‘Well, obviously Nick’s the head of the group, but when it comes to deciding about things… if it’s anything that is relevant to everybody else, it gets discussed with them, too. They’re all band members, they’ve got to like what we’re gonna go ahead with, too.’
(Mick Harvey – “Straight To You” documentary)
‘Each member of the band is quite free to express themselves however they like and are tolerated. We find the idiosyncrasies of each member quite interesting, quite funny really, so there’s very little bitching going on between us.’
(Nick Cave – “Straight To You” documentary)
There is obviously something about him, something that makes other gifted individuals acquiesce to his plans and visions. Witness Blixa Bargeld, a giant of European music, a pioneer of the Industrial subculture, a man of deity-like status to thousands of loyal followers. Like Cave, on the surface he can seem manic and frightening, a man whose art involves much Teutonic screeching and bashing the fuck out of any inanimate object at hand. But also like Cave, he has a quick, mischievous smile and a penchant for ridiculousness (just watch what fun he and Nick are having in “The Weeping Song” video – is it just me, or are they really dancing like fathers tend to at family parties?) For many, Blixa is the personification of the genius of avant garde music-making. He is also one of Cave’s closest friends, a relationship which allows him to take up his support role in The Bad Seeds with ease and good will. Obviously, he believes in what Cave is doing and is pleased to play a part in making it happen. It’s a similar story for every Bad Seed – past, present and undoubtedly, future.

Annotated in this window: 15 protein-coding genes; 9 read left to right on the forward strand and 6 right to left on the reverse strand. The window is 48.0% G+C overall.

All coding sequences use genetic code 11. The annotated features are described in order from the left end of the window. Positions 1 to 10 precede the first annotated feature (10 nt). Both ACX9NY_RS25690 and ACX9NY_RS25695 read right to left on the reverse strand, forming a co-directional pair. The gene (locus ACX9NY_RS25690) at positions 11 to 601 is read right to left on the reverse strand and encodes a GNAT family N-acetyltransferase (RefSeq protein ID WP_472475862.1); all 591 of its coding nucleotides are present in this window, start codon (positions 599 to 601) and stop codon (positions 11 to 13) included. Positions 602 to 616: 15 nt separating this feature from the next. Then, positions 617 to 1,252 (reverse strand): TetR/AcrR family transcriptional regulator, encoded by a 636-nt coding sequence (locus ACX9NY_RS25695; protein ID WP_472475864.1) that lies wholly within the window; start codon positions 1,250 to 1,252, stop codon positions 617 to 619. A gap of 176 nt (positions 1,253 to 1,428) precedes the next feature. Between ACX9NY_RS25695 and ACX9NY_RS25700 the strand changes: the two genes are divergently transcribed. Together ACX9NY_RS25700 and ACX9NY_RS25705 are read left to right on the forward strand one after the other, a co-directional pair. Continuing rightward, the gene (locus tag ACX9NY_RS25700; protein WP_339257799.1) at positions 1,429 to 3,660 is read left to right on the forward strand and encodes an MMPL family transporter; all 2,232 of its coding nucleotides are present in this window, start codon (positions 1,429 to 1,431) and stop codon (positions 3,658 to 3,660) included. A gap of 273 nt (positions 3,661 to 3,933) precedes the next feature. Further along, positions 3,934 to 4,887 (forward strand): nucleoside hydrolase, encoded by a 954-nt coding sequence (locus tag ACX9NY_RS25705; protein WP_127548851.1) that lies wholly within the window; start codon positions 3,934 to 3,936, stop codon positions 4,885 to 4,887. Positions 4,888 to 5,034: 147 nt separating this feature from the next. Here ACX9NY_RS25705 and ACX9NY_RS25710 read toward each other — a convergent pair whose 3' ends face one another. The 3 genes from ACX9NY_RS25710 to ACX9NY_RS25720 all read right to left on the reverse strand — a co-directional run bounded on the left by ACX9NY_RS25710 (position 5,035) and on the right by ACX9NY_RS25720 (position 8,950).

‘I get inspired by people that I know and often see it as my job, in a way, to somehow document the types of people that they are.’
(Nick Cave – “Straight To You” documentary)
Cave (and friends) note that he hates to be alone, that he needs to be surrounded by people, but also that it takes him a long time to trust others, to build a friendship. Once those friendship are struck, however, he appears a loyal, unbending companion, extremely generous with his talents. What greater gift can the artist give loved ones than a piece of his art, which is at once a piece of the artist himself and his metaphorical child? Cave gives these pounds of flesh away magnanimously to those he loves and admires – an album of songs to friends in German band Die Haut; countless songs, vocals and studio assistance to ex-girlfriend Anita Lane; numerous soundtrack pieces to film-making friend Wim Wenders; an achingly beautiful vocal for Kylie Minogue to sing, simply because he admired her beauty and her voice.